The Seventeenth Amendment (Amendment XVII) to the United States Constitution established the popular election of United States Senators by the people of the states.

Article One of the United States Constitution

Article IArticle OneU.S. Const. art. I
The composition and powers of the Senate are established by Article One of the United States Constitution.
Under Article One, Congress is a bicameral legislature consisting of the House of Representatives and the Senate.

United States Capitol

CapitolU.S. CapitolCapitol Building
The Senate chamber is located in the north wing of the Capitol, in Washington, D.C.
The original building was completed in 1800 and was subsequently expanded, particularly with the addition of the massive dome, and expanded chambers for the bicameral legislature, the House of Representatives in the south wing and the Senate in the north wing.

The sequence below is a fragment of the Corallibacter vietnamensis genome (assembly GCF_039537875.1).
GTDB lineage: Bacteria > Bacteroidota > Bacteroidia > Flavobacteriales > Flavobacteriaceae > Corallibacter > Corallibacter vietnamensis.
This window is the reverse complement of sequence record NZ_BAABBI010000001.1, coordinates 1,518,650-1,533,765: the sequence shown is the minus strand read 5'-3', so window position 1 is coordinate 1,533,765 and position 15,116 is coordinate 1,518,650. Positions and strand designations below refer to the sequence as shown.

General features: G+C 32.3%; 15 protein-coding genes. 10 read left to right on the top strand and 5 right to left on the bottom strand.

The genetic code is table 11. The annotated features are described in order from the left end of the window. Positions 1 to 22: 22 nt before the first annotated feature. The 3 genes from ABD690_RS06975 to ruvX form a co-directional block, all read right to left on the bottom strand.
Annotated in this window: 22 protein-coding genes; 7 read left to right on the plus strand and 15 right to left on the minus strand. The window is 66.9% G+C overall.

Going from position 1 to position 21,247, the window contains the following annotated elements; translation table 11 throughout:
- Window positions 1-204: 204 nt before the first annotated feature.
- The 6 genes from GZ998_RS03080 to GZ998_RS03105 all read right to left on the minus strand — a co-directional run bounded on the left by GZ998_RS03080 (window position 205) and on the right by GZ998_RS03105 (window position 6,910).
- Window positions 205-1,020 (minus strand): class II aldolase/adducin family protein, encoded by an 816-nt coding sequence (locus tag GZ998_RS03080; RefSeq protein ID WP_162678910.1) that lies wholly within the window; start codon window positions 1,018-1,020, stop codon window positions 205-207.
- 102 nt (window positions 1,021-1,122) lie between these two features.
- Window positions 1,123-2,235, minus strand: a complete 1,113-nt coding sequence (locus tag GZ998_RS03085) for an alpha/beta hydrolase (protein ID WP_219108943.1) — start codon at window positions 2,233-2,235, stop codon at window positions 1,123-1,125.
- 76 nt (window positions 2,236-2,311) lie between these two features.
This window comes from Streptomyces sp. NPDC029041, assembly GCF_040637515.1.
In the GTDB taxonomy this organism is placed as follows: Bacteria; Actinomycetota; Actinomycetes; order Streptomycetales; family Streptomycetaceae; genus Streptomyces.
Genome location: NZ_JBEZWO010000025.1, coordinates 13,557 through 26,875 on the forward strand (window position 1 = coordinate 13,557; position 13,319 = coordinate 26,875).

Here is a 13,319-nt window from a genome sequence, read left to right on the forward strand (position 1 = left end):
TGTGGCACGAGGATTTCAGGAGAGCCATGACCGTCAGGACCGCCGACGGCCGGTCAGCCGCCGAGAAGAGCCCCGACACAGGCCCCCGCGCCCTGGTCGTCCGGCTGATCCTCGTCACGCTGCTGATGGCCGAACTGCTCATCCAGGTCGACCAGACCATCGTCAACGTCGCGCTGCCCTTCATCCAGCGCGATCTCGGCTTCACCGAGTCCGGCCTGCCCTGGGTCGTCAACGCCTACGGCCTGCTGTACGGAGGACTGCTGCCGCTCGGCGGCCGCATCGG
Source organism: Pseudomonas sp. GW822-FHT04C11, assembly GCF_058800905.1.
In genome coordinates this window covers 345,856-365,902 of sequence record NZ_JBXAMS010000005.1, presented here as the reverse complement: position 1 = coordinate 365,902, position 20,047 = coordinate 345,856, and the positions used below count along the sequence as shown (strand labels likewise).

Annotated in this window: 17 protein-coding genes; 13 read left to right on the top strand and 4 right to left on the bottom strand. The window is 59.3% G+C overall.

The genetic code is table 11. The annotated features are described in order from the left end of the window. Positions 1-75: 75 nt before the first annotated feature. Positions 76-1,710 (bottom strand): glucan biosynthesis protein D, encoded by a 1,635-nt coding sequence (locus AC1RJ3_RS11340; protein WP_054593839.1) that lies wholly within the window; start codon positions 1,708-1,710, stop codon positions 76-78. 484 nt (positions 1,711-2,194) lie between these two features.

Ambassadors of the United States

United States AmbassadorU.S. AmbassadorAmbassador
As the upper chamber of Congress, the Senate has several powers of advice and consent which are unique to it. These include the approval of treaties, and the confirmation of Cabinet secretaries, Supreme Court justices, federal judges, flag officers, regulatory officials, ambassadors, other federal executive officials and other federal uniformed officers.
Their appointment needs to be confirmed by the United States Senate.

Upper house

upper chamberupperEuropean Upper Houses
The United States Senate is the upper chamber of the United States Congress, which along with the United States House of Representatives — the lower chamber — comprises the legislature of the United States.
Examples of upper houses in countries include the United Kingdom's House of Lords, India's Rajya Sabha, Pakistan's Senate of Pakistan, Russia's Federation Council, Ireland's Seanad, Malaysia's Dewan Negara, Germany's Bundesrat, Switzerland's Council of States, the Australian Senate, the Dutch Eerste Kamer, and the United States Senate.

List of Justices of the Supreme Court of the United States